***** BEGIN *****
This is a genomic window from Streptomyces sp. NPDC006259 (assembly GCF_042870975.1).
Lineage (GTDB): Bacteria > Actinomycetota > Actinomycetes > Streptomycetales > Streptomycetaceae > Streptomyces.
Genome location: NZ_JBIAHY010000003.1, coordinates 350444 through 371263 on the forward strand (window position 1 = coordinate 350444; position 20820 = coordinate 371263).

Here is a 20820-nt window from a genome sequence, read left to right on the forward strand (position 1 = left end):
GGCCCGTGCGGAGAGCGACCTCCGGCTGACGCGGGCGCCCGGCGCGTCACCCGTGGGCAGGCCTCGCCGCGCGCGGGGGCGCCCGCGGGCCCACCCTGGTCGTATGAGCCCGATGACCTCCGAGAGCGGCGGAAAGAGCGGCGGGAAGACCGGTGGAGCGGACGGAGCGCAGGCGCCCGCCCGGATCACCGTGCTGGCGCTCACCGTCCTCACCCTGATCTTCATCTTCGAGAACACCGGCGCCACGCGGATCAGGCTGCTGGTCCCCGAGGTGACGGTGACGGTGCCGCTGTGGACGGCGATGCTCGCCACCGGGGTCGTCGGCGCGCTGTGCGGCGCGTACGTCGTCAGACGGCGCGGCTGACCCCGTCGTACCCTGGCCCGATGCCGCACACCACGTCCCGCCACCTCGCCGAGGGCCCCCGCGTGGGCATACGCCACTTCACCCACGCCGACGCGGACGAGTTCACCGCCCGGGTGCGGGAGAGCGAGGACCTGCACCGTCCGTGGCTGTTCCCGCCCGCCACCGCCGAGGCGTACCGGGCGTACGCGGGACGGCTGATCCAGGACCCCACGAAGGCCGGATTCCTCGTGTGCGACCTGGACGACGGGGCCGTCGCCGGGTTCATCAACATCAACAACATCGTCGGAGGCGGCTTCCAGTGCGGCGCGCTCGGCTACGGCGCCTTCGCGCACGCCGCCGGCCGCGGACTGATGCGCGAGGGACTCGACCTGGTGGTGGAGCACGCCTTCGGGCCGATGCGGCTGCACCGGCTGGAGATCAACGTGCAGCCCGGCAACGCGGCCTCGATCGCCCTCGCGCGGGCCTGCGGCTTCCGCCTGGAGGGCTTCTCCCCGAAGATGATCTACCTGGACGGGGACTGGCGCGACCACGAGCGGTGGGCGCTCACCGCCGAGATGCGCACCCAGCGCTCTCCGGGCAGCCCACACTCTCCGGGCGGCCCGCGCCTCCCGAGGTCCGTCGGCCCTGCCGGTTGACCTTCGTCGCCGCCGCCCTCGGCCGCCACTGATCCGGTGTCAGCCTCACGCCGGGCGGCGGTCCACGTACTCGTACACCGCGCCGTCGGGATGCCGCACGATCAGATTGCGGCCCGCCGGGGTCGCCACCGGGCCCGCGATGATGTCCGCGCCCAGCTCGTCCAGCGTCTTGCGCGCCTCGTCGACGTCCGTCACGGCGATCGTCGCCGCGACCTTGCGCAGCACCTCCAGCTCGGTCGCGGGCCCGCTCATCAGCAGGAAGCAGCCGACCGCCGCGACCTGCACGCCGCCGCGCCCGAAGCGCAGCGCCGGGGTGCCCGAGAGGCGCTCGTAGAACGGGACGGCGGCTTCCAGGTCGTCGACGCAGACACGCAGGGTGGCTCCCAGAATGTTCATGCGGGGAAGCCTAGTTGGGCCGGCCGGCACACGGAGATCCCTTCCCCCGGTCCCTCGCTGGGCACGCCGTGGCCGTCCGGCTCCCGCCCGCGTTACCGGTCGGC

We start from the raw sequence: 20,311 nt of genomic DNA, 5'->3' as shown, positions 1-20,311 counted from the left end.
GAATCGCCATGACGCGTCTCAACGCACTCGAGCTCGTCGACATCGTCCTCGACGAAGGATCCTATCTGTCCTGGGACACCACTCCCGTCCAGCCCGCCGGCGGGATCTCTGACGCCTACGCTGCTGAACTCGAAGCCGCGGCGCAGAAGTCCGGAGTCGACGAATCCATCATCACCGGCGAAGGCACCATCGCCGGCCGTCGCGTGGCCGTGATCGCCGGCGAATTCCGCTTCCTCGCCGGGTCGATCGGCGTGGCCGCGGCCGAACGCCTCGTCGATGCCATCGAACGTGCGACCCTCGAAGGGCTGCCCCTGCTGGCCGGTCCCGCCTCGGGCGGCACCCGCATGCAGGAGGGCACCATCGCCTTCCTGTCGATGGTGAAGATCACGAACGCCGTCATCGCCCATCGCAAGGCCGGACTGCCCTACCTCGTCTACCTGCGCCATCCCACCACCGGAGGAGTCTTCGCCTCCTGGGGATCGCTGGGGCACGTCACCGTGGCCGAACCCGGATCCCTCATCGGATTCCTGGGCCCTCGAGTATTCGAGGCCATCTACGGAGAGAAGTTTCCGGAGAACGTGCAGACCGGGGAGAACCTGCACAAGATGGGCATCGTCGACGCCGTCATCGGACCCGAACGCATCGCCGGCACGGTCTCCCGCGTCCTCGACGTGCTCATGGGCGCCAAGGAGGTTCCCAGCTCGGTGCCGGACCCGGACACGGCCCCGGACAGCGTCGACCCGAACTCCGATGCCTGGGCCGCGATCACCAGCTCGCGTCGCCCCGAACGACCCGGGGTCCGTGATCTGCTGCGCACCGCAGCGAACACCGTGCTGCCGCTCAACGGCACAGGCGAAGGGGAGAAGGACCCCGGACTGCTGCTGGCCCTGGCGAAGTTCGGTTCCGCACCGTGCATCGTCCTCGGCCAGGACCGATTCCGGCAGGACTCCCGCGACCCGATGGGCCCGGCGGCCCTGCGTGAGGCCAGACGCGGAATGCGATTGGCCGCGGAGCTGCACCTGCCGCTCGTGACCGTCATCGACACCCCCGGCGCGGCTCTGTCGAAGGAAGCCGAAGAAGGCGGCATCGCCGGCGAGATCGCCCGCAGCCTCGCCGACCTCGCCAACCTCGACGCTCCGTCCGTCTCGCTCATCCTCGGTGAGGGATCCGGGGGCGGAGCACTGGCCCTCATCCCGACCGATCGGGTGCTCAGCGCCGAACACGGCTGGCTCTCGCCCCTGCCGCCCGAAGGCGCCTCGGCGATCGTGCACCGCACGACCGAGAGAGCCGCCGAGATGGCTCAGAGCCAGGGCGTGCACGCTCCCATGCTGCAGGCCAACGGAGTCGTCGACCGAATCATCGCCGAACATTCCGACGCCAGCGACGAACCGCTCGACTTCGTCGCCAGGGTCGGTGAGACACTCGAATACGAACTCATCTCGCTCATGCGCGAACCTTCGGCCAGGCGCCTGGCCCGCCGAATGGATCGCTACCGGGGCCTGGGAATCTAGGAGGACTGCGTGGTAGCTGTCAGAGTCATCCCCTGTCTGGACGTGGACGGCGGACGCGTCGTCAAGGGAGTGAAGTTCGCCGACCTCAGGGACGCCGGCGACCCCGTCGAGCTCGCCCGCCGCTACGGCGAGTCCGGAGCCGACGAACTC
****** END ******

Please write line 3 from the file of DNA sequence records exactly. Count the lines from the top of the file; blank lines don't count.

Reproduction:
Genome location: NZ_JBIAHY010000003.1, coordinates 350444 through 371263 on the forward strand (window position 1 = coordinate 350444; position 20820 = coordinate 371263).